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SRA consults on unified Handbook for law firms and ABSs

The SRA today launches a consultation paper setting out a unified regulatory Handbook for both traditional law firms and ABSs.

The consultation is the fourth issued by the SRA on fundamental changes to the way in which solicitors and firms are regulated, to take effect from October 2011 – the date when ABSs will also be licensed.

It includes the draft Code of Conduct, revised and developed following responses to the May consultation, plus rules governing key regulatory protections such as the Accounts Rules (to protect clients' money), new tighter procedures for the authorisation of firms and individuals, and reformed disciplinary procedures. It also sets out the proposed new information requirements for firms, to enable the SRA to target its resources on the areas of highest risk.

Chief Executive Antony Townsend said: "We thank all those who have taken part in our consultations, events, discussions and research so far. We had an excellent response and their views have helped shape our policy.

"The new Code of Conduct and the outcomes-focused approach to regulation have been generally welcomed, with strong agreement with our proposals to have a common standard of consumer protection for all types of law firms, whether traditional or ABSs.

"There was also healthy debate – with comments from respondents ranging from traditional law firms of all sizes to potential owners of ABSs, as well as from consumer and special interest groups – and we have reviewed and revised the Handbook.

"Our programme to transform regulation remains on track for 2011. The reforms will help us identify and concentrate on the areas of highest risk, help firms focus on the quality of service to consumers, and bring greater flexibility for well-managed firms, enabling them to deliver services in ways suited to their clients and type of business."

The new consultation paper addresses issues and themes raised in the May consultation (which gave first sight of the new Handbook). We have:

  • Included limited guidance where appropriate. There was enthusiasm for guidance on a range of issues, but we have avoided detailed guidance, due to the risk of this becoming seen as mandatory. Instead we have amended and expanded some of the indicative behaviours, and will provide further help to firms by regularly publishing frequently asked questions on our website.
  • Inserted new chapter on conflicts of interest, which maintains our general approach. In the new chapter there is no separate provision in relation to conveyancing since acting where there is a conflict of interests between a seller and buyer, a lessor and lessee or a lender and borrower, would clearly be prohibited under the general prohibition.
  • Kept the current arrangements for separate businesses. Our recent consumer research confirms that we need to ensure that regulated firms do not provide non-reserved activities through separate business to escape the protection of regulation.
  • Reviewed outcomes and indicative behaviours with respect to in-house practice and made revisions to the application to in-house practice at the end of each chapter.
  • Redrafted principle 9 on equality and diversity , to ensure it is clear and provides a sound basis for the outcomes we will require firms to deliver in this area.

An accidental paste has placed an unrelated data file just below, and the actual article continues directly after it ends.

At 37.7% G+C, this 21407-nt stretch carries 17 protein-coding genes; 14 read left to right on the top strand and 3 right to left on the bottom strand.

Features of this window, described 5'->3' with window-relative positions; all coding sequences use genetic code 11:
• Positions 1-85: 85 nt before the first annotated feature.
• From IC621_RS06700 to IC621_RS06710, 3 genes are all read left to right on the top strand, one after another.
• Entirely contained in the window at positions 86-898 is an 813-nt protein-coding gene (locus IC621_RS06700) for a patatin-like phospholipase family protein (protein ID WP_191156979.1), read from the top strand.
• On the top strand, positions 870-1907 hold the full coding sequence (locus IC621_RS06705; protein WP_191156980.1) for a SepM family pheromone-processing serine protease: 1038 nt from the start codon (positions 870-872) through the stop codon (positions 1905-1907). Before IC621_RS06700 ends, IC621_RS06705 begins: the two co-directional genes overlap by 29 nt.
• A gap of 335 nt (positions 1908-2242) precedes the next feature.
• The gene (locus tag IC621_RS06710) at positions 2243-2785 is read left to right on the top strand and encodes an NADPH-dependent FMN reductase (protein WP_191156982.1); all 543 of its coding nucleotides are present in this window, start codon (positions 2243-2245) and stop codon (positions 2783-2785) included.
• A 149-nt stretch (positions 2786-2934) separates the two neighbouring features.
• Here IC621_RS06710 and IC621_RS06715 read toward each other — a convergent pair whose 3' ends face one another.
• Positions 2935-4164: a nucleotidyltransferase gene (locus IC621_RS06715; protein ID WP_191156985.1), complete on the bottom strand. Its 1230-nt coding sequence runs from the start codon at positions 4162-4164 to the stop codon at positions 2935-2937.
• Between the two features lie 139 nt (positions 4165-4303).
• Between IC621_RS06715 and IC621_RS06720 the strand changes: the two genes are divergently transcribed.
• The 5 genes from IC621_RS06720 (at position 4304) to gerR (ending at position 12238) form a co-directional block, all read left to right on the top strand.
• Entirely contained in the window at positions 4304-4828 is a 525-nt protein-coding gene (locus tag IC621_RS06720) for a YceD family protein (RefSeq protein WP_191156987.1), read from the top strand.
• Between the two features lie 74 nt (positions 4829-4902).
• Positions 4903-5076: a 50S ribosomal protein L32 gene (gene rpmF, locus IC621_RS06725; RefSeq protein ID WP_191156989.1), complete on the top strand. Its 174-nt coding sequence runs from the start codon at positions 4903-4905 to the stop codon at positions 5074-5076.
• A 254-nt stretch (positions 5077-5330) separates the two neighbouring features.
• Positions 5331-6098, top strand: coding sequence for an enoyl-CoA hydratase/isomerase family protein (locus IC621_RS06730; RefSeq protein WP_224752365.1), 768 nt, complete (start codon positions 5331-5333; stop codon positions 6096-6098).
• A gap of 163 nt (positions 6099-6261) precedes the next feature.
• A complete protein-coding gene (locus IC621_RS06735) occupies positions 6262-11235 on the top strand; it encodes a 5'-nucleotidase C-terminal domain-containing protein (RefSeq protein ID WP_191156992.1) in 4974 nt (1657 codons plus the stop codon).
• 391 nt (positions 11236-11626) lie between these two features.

• Provided more detail on information requirements for firms setting out the key areas of risk, the criteria the SRA will use to determine the data required, and some examples of current thinking. There will be a separate consultation on the detail of this in early 2011.
  • Kept the requirement for all firms to have a Compliance Officer for Legal Practice (COLP) and Compliance Officer for Finance and Administration (COFA) . Our experience shows a clear need for specified individuals within firms to be responsible for implementing systems and controls, in the interests of all firms and the public. Consultation responses were split on this issue.
  • Redrafted the regulations for education and training . To improve clarity.

One major issue highlighted for discussion is the definition of reserved legal activities. The SRA has asked the Legal Services Board (LSB) to extend the definition to cover all "solicitor activities", to avoid consumer confusion over which legal services are regulated and which are not and we welcome the LSB's commitment to examine the appropriateness of the extent of reserved activities.

Notes to Editors

  • 1. Outcomes-focused regulation will see the detailed and prescriptive rulebook replaced with a targeted, risk-based approach concentrating on the standards of service to consumers. ABSs will be a new way of providing legal services which will enable non-lawyer organisations to provide legal services and external investment and ownership of law firms.
  • 2. The timeline towards implementation of OFR and ABSs is set out below:
    Date Action
    End November 2010 Policy statement published – with more practical detail of our regulatory approach
    13 January 2011 Second Handbook consultation closes
    April 2011 Publication of final Handbook
    August 2011 Anticipated designation of SRA as a Licensing Authority for ABSs
    6 October 2011 First ABSs licensed and implementation of new Handbook
  • 3. There were 83 written responses to the May Consultation. We have also taken into account feedback from our 11 roadshows and workshops around England and Wales, and from meetings with groups including equality groups.
  • 4. Further information can be found at Follow us on Twitter at
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